How to Make Place Value Charts for Students

By Daniel Pinzow
Teach your students to understand place value by creating a chart so they can visualize the concept.

Place value charts teach students how to count higher values and develop greater number awareness. Creating a place value chart requires knowledge of the place value system and an easy-to-use framework that students immediately recognize. A master place value chart includes several important elements, including periods above the place values and name values for each period extending to the billions or trillions place to the left and decimal values to the right.

Periods in the Chart

Using a marker, draw a large rectangular box on a large piece of cardboard. Divide the box into four rows. Further divide the top row into six smaller rectangular boxes. From left to right, label the periods as follows: billions, millions, thousands, ones, a large decimal point, and decimals. Place a comma immediately after the billions, millions and thousands periods. This reminds the students that commas separate each period, or group of three digits. Do not place a comma immediately after the ones, decimal point or decimal periods because commas are not seen in numbers smaller than 1,000.

Specific Place Values

Once the period row is complete, find the second row of your chart. Divide the second row into the same number of rectangular boxes as the first row. Further divide each of these rows into three smaller boxes except for the large decimal point box. Draw a large decimal into that box. Return to the left of the chart and write the words "hundred billions," "ten billions" and "billions" from left to right below the billions period. Move to the millions period and write the words "hundred millions," "ten millions" and "millions" from left to right. Continue moving right to the thousands period and write the words "hundred thousands," "ten thousands" and "thousands" from left to right. In the ones period, write the words "hundreds," "tens" and "ones" from left to right. Skip over the decimal point and move to the decimal period, and write the words "tenths," "hundredths" and "thousandths" in those boxes.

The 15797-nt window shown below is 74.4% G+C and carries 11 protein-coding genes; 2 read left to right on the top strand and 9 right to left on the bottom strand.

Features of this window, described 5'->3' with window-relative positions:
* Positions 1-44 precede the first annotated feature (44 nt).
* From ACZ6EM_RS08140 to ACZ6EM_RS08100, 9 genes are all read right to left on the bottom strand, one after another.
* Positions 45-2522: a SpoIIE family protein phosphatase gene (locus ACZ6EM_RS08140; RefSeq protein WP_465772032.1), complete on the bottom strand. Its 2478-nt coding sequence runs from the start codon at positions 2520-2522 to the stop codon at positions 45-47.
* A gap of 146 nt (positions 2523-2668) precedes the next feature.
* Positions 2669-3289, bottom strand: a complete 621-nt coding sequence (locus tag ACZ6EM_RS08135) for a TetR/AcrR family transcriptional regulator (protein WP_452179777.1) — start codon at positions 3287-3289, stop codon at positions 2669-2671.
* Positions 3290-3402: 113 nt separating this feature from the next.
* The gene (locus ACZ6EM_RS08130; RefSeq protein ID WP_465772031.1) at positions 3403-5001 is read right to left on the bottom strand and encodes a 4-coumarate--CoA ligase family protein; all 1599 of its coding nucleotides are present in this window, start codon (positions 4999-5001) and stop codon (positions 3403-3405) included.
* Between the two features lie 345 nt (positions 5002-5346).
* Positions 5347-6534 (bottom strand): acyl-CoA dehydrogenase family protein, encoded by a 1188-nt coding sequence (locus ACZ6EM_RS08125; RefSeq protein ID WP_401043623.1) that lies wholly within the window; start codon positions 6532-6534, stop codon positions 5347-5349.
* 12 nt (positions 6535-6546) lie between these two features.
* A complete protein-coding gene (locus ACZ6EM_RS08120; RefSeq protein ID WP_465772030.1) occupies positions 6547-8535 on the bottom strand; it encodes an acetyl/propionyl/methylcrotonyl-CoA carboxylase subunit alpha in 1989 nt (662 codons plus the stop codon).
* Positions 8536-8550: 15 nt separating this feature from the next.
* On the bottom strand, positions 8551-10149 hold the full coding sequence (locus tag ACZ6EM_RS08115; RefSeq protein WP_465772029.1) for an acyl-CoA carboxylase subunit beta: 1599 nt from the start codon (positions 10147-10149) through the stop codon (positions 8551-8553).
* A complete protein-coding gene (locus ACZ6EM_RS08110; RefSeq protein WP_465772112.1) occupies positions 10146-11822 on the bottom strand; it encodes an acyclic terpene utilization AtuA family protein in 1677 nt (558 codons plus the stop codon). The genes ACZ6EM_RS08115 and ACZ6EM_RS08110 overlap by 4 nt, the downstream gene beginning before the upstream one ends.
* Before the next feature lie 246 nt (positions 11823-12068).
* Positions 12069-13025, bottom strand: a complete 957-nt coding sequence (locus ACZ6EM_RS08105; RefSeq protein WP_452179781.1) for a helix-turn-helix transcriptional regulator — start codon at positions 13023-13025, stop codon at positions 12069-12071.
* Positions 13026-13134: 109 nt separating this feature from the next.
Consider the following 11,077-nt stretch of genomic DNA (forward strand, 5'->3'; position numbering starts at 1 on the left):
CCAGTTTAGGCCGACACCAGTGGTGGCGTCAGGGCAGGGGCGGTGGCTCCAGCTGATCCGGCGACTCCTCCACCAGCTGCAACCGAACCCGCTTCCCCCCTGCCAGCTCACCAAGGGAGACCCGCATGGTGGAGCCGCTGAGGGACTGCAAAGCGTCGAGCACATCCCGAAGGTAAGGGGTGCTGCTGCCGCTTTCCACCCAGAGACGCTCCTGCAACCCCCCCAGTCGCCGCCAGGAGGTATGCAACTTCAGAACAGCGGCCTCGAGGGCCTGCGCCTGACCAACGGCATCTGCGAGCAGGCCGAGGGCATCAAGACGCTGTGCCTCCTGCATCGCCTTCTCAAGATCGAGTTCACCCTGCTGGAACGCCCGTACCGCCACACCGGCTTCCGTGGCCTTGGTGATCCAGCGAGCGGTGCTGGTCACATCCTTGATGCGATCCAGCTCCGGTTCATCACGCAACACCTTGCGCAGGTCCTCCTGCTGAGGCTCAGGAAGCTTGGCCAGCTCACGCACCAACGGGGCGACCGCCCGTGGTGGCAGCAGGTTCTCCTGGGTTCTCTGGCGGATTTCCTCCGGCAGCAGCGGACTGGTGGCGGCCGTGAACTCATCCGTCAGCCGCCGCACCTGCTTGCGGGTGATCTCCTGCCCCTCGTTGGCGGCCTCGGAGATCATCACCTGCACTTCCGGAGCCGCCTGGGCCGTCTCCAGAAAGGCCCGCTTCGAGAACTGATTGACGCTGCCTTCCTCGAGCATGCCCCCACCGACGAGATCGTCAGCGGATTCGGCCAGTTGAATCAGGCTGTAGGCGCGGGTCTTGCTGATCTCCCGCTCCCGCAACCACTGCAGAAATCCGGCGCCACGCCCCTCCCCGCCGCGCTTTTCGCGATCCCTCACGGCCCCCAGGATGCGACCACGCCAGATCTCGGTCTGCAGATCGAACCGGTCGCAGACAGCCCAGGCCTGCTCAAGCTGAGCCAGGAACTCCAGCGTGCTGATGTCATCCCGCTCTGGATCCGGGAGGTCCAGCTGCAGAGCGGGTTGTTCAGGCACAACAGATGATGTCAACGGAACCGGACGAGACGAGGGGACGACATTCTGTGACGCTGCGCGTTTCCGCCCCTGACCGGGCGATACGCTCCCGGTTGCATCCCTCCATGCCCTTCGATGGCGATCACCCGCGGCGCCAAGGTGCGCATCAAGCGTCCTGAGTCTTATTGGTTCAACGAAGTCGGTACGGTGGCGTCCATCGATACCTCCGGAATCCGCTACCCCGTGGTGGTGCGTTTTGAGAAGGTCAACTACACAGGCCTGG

Completing the Chart

Divide the third, lowermost row into the exact same number of squares as the second row with the place values. Write the numerical values for each of the place values in the second row. In the large decimal point place, draw a large decimal point and write the word "AND" in capitals. The word "and" indicates that students must say that word before proceeding to the decimal place values. Write the word "PERIOD" in capital letters to the left of the top row. Write the words "PLACE VALUE" to the left of the second and third rows. Then divide the fourth and final row in the same manner as the place value rows, but leave them blank except for the large decimal point place, where you should draw another large decimal.

Introducing Numbers to the Chart

Using Microsoft Word, create a table with four rows and three columns. Type one large number into each of the boxes until you run out of numbers. Start with 0, then move to the next box and proceed until you reach the number 9. Two boxes should remain blank because there are only ten digits. Print the table and make at least three copies for each student. Instruct the students to cut out the numbers. During the lesson, ask students to create specific numbers with the place value chart. The students will place the numbers in the blank spaces on the chart.

About the Author

Daniel Pinzow served as an urban science teacher for several years. He has expertise in a variety of subjects, ranging from biology to chemistry to history to sports. In addition, he has worked extensively in STEM (science, technology, engineering, and mathematics) after-school programs.